Rhein-Sieg-Kreis · Company Christmas parties are an important source of revenue for many restaurants. But because of Covid, bookings for corporate Christmas parties in the Rhein-Sieg district have been slow so far this season.
At a glance, you can hardly tell that the Kaiserhof in Siegburg is still in the grip of a pandemic. Managing director Jürgen Keller and his staff have their hands full. "You can see that people are venturing out again and have money in their wallets," says Keller happily. But the restaurant has not quite returned to normal. Christmas party bookings are not what they were in past years. Keller's restaurant is getting about two-thirds of the requests they would receive in a normal year. Still, that's better than last year, when restaurants had to close during the Christmas season.
The restaurateur is relieved, because Christmas parties are an important source of revenue in his industry. “For one thing, you can use Christmas parties to strengthen relationships with existing customers and win new ones. But without such events at all, you also get revenue problems," reports Keller. Even if a comparatively small company books a party, the numbers still add up, smaller celebrations are very much financially worthwhile. Fortunately for the restaurateurs in the Rhine-Sieg district, "Christmas parties tend to be smaller than they used to be," observes Keller.
Hope for 2022
While the Kaiserhof is not doing too badly, the Christmas party business looks worse elsewhere. "At the moment, Christmas parties at our hotel are looking a bit lukewarm," reports Hannah Meyer-Bärhorn, head of marketing at the Steigenberger Grandhotel in Königswinter. She says that many corporate clients have already been asked whether they need the hotel's large meeting room again this year for their Christmas celebrations. But so far there have been no takers. "Companies with 20 or 30 employees rarely come to Petersberg for Christmas celebrations. Our offer has rather larger companies in mind," she explains.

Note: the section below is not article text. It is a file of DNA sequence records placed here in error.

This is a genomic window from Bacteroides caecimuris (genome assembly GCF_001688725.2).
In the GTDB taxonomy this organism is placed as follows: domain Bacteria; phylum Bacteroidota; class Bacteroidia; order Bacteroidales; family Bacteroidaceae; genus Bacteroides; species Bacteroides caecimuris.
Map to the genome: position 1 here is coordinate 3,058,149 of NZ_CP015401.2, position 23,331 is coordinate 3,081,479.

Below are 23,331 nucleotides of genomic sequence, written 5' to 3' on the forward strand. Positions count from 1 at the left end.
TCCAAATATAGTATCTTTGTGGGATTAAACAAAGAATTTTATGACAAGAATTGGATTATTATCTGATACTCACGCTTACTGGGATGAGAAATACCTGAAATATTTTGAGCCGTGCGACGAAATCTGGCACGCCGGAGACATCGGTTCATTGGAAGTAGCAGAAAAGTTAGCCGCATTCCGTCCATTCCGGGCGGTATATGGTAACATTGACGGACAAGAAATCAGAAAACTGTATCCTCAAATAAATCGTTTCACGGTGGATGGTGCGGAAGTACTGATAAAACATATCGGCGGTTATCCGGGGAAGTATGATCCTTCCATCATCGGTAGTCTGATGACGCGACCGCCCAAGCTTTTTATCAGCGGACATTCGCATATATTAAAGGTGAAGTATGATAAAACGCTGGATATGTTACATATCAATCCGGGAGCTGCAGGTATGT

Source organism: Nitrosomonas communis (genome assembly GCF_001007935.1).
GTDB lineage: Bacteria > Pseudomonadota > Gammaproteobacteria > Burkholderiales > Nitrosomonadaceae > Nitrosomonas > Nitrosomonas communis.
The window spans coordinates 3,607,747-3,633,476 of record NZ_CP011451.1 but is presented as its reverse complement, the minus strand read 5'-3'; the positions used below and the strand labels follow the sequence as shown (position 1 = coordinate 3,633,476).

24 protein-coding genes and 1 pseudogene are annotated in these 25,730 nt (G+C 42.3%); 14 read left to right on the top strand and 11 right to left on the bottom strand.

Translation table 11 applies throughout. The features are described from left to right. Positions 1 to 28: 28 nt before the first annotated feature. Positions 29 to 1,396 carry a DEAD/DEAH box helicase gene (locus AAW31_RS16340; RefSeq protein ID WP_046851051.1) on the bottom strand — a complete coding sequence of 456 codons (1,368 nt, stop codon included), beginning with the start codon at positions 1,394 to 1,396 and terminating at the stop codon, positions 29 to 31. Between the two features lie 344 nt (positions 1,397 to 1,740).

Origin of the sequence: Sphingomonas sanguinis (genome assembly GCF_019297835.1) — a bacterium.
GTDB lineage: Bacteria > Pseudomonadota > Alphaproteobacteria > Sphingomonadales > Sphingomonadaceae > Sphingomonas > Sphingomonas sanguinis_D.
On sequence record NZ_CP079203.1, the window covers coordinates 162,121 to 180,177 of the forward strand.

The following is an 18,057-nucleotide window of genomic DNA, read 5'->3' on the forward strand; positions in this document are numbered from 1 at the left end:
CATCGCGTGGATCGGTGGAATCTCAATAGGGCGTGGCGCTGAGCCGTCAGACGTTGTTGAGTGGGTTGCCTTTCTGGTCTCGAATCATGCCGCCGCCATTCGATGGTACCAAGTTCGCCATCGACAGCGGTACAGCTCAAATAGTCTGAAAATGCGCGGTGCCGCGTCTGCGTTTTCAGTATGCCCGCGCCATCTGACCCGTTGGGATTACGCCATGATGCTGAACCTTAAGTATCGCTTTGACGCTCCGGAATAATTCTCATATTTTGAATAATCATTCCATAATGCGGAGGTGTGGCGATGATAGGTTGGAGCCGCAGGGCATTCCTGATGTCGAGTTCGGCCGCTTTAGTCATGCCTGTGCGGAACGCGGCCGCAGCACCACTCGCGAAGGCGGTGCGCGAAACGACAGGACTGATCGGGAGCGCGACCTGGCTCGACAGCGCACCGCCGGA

With these larger events, she says, there is also more demand for what the hotel has to offer, such as wine tastings and curling. However, she says, larger celebrations in particular are being canceled, digitized or downsized because of the rising Covid numbers. But the advertising professional is keeping a cool head. "Over Christmas and New Year's Eve, we are well-booked even without Christmas parties. We just hope that next year things can really get going again with the company parties, too," says Meyer-Bärhorn.
Sit down dinner instead of buffet
Demand is still sluggish even for smaller celebrations in some places. "We have significantly fewer inquiries than two years ago," reports Peter Schemerka, who manages the brewery in Rheinbach. Before the pandemic, there were about twice as many interested parties as this year. Nevertheless, Schemerka advises early reservations. He suspects that many companies plan at shorter notice because they fear rule changes or cases of Covid in the workforce.
Those used to Christmas parties at the Brauhaus will notice another pandemic-related change: instead of the usual buffet, pandemic Christmas will feature a sit down dinner with lots of wild game and seasonal ingredients. This is to prevent all guests from gathering at the buffet and potentially spreading the virus. Only for Christmas brunch does the brewery want to stick to the buffet. Like many other restaurateurs, Schemerka is struggling with staff shortages, so he has had to introduce another day where the business is closed - Mondays. This reduces the number of Christmas parties even further.
Restaurateurs complain about lack of staff
Jürgen Keller of the Kaiserhof also lacks the staff to serve his customers: "To ensure quality despite this, we can only serve half as many people as usual," he complains.
Temporary employment agencies and students looking for part-time jobs have not helped the problem either. "We don't have too few customers, but too few waiters," says Keller.
Orig. text: Sören Becker